After one early battle he takes the defeated orruks' Megabosses head and mounts it on a pole. When questioned about it he says that it's part of the orruks' beliefs. They believe that by doing that you are allowing the orruk's spirit to hang around and watch the following battles. It's seen as a sign of respect, something Zephacleas sees as important. It's a rather interesting character trait since traditionally the orruks have been seen as the enemy and the other. Even when they have teamed up with the forces of order in past stories it has always been reluctantly and out of necessity. You get the feeling that Zephacleas really thinks they are worthy of his respect though, not just begrudgingly. Greel is much more melancholic and pessimistic and only wants to pursue Sharizad, seeing the Ironjawz as a distraction. There's also some exploration of the toll of reforging, which I always enjoy reading.

Besides just the Stormcast and Chaos we also get plenty of story from the perspective of the orruks themselves. This is where we really get to explore Gordrakk, the Fist of Gork. I really like the way he is presented. He is smart, which is exceedingly rare amongst the greenskins. He understands tactics and how to manipulate the other bosses under his command to get what he needs. At the same time though he is still very brutal, and values strength above all else. We also get to see how the gods speak to him through his twin axes. There are a few other orruks that stand out in the book as well, including their Weirdnob Shaman who may not be all that he seems.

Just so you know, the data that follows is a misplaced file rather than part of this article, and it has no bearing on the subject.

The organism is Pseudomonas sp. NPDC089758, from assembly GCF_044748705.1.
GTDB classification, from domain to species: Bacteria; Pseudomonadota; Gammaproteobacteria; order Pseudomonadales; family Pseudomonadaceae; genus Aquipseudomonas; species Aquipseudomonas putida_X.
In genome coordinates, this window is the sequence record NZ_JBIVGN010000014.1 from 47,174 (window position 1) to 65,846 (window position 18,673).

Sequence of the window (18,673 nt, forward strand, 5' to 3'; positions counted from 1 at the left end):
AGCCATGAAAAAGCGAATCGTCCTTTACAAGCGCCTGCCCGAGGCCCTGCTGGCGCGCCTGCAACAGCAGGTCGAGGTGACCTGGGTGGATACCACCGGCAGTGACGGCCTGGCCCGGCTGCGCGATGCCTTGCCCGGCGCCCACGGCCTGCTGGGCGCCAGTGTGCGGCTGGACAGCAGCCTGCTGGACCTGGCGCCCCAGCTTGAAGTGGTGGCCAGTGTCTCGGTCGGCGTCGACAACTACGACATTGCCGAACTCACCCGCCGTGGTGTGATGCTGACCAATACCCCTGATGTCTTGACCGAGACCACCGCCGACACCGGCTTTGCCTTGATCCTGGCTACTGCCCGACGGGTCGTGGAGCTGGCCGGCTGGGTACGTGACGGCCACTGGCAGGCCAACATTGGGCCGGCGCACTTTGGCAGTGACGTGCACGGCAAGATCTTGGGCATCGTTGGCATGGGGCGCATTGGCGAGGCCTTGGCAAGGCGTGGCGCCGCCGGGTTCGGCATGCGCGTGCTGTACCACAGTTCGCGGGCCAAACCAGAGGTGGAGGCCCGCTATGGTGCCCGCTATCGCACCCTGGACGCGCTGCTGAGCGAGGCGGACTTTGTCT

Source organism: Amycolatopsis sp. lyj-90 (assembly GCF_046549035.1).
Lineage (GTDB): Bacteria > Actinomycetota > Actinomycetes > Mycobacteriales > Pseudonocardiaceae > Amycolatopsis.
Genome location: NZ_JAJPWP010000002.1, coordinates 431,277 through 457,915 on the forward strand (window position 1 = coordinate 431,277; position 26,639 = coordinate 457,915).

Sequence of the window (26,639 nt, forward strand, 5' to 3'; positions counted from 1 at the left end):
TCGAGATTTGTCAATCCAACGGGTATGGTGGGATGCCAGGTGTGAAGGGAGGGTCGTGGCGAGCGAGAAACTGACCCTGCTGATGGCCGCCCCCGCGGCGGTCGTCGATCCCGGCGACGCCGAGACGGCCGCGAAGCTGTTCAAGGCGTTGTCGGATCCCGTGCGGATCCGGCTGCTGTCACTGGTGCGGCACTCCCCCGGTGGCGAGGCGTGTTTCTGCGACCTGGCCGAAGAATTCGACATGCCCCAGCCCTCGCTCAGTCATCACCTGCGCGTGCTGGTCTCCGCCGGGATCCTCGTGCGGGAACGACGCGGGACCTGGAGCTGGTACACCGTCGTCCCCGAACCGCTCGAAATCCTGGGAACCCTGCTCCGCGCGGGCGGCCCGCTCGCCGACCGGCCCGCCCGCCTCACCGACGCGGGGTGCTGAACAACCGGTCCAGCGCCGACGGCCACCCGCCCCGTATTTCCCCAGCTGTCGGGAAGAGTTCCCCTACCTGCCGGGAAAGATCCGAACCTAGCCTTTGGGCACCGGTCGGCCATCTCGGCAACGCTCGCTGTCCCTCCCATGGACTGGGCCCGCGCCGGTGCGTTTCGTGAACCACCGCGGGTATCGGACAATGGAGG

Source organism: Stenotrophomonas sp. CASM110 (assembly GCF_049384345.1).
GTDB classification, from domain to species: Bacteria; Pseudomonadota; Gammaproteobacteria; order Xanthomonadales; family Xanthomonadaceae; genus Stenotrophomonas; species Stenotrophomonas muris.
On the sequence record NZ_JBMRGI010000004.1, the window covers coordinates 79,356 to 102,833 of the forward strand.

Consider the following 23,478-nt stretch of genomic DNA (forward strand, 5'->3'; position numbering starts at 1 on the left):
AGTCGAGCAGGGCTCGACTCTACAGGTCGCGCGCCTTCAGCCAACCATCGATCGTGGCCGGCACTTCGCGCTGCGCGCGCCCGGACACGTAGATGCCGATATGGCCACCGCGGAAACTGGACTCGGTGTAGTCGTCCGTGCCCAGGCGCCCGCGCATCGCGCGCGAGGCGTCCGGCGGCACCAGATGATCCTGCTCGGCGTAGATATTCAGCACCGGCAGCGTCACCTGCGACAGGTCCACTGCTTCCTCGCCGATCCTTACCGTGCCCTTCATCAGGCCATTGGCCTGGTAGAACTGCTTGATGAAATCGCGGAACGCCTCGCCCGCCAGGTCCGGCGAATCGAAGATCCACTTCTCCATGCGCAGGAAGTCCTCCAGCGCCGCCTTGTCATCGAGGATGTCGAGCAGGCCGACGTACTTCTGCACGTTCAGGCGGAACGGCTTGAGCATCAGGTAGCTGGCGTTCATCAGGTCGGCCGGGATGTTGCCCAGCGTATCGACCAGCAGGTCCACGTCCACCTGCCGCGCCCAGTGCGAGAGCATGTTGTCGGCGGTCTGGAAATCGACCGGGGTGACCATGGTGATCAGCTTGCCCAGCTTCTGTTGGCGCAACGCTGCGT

The battles are engrossing and exciting at the same time, while also retaining more depth then we see in some other books. I particularly like the main confrontation between the Stormcasts and the orruks. The scenes within the Howling Labyrinth itself, a constantly shifting maze built on top of a massive skull, are really cool too. Here we get to see more from the Chaos forces including the nine brothers I mentioned before. Each time one of them dies they all become a little more whole, with the legend saying that eventually only one can remain. The final epic showdown is a great climax for the book, with plenty of fast paced action amongst all of the various factions. I would love to read more about Greel and Zephacleas, and seeing more of Gordrakk from Josh would be great. I am seriously constantly amazed at how distinct he is able to make every single on of his characters. I never feel like they are just slightly different versions of someone we have seen in a previous book of his, or even from any other author.